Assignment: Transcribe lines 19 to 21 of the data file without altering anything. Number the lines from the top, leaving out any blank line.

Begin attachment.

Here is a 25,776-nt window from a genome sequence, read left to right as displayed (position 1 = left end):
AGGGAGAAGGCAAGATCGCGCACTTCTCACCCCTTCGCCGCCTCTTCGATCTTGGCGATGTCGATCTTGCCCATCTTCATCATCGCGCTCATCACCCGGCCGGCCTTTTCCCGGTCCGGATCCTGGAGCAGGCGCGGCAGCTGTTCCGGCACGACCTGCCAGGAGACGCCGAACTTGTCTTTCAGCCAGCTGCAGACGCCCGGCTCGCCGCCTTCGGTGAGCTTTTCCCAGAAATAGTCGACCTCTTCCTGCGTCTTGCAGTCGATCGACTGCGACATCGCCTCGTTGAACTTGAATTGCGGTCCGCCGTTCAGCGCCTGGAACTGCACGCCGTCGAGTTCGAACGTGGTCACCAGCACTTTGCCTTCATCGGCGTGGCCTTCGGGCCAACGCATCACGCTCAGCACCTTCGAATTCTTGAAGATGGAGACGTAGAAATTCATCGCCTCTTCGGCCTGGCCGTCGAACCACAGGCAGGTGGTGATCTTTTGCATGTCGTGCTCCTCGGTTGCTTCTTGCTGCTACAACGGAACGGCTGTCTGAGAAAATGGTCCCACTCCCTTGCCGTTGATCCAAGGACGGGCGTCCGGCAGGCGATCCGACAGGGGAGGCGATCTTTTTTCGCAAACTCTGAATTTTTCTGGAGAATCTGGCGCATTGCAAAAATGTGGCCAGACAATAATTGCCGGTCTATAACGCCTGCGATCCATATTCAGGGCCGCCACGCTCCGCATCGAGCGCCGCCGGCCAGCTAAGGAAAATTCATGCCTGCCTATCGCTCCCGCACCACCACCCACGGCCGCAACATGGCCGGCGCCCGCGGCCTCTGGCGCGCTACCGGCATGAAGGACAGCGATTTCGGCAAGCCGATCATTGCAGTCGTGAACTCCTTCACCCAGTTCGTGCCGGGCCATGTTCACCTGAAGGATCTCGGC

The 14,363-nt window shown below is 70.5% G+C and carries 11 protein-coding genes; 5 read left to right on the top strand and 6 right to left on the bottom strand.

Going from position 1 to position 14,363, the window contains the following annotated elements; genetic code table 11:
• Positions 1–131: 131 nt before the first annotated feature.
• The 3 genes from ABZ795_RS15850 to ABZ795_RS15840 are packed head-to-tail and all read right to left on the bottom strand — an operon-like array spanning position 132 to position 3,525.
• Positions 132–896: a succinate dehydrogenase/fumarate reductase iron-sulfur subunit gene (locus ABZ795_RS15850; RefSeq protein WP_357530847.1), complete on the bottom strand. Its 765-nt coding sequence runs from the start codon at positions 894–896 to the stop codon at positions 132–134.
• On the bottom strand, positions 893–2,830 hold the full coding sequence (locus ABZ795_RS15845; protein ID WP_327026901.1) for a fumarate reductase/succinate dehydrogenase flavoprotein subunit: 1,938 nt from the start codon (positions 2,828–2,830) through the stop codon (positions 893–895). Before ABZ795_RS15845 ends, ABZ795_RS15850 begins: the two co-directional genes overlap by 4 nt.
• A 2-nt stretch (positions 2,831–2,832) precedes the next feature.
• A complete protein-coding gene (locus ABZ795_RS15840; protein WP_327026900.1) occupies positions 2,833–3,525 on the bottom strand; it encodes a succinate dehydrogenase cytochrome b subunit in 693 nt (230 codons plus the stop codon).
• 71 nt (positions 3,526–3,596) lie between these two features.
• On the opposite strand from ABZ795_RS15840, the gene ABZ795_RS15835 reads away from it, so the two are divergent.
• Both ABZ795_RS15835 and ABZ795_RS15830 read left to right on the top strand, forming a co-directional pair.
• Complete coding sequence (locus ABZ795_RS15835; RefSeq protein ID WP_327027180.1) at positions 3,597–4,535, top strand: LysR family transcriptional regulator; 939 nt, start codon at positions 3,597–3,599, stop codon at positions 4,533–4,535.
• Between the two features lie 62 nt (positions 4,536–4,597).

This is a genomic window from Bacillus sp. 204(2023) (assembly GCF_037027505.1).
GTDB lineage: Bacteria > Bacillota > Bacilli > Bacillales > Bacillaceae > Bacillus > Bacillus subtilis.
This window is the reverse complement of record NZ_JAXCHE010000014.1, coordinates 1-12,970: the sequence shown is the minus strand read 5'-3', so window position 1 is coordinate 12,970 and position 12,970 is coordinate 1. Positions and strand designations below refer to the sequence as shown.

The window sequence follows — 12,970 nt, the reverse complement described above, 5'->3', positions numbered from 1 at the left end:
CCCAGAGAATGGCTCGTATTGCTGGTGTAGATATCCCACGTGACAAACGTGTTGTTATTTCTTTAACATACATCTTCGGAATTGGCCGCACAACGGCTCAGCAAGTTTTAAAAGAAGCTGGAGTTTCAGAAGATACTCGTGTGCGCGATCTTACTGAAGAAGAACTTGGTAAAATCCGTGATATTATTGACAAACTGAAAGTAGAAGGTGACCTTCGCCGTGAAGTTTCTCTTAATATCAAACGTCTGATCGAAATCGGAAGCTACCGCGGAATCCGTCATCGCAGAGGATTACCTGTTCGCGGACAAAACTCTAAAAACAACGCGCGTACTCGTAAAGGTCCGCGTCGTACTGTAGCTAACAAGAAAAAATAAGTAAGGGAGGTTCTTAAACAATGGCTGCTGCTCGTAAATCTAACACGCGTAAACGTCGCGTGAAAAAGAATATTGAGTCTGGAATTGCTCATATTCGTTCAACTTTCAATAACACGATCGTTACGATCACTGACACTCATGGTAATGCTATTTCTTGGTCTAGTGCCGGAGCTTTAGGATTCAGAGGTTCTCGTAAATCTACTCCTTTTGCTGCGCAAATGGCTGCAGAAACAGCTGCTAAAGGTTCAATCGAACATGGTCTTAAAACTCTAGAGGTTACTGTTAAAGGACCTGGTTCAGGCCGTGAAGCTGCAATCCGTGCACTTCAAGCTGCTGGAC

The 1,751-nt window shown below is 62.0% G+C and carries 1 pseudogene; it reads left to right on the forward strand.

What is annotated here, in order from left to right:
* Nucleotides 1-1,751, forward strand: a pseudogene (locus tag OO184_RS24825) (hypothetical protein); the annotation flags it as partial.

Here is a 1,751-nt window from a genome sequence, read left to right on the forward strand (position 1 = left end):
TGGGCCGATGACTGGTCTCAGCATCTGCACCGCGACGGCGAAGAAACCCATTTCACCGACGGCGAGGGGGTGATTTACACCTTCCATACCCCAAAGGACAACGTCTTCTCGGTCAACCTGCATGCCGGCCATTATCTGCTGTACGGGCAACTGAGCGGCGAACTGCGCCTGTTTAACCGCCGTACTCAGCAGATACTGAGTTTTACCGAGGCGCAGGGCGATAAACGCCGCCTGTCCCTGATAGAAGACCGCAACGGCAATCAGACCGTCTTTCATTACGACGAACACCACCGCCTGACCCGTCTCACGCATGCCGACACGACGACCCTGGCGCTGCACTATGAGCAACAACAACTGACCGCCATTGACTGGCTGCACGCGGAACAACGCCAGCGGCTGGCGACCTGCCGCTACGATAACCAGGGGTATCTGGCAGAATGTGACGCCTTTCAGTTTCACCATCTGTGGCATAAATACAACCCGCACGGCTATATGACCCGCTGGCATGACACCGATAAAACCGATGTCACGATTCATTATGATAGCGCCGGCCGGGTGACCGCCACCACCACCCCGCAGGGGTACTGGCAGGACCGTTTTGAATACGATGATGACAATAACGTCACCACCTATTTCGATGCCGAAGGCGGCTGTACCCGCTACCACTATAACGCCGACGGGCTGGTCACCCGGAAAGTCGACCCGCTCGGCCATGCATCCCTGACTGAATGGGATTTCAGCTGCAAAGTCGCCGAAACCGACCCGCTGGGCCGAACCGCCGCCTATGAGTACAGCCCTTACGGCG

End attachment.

The window sequence follows — 12,970 nt, the reverse complement described above, 5'->3', positions numbered from 1 at the left end:
CCCAGAGAATGGCTCGTATTGCTGGTGTAGATATCCCACGTGACAAACGTGTTGTTATTTCTTTAACATACATCTTCGGAATTGGCCGCACAACGGCTCAGCAAGTTTTAAAAGAAGCTGGAGTTTCAGAAGATACTCGTGTGCGCGATCTTACTGAAGAAGAACTTGGTAAAATCCGTGATATTATTGACAAACTGAAAGTAGAAGGTGACCTTCGCCGTGAAGTTTCTCTTAATATCAAACGTCTGATCGAAATCGGAAGCTACCGCGGAATCCGTCATCGCAGAGGATTACCTGTTCGCGGACAAAACTCTAAAAACAACGCGCGTACTCGTAAAGGTCCGCGTCGTACTGTAGCTAACAAGAAAAAATAAGTAAGGGAGGTTCTTAAACAATGGCTGCTGCTCGTAAATCTAACACGCGTAAACGTCGCGTGAAAAAGAATATTGAGTCTGGAATTGCTCATATTCGTTCAACTTTCAATAACACGATCGTTACGATCACTGACACTCATGGTAATGCTATTTCTTGGTCTAGTGCCGGAGCTTTAGGATTCAGAGGTTCTCGTAAATCTACTCCTTTTGCTGCGCAAATGGCTGCAGAAACAGCTGCTAAAGGTTCAATCGAACATGGTCTTAAAACTCTAGAGGTTACTGTTAAAGGACCTGGTTCAGGCCGTGAAGCTGCAATCCGTGCACTTCAAGCTGCTGGAC

The 1,751-nt window shown below is 62.0% G+C and carries 1 pseudogene; it reads left to right on the forward strand.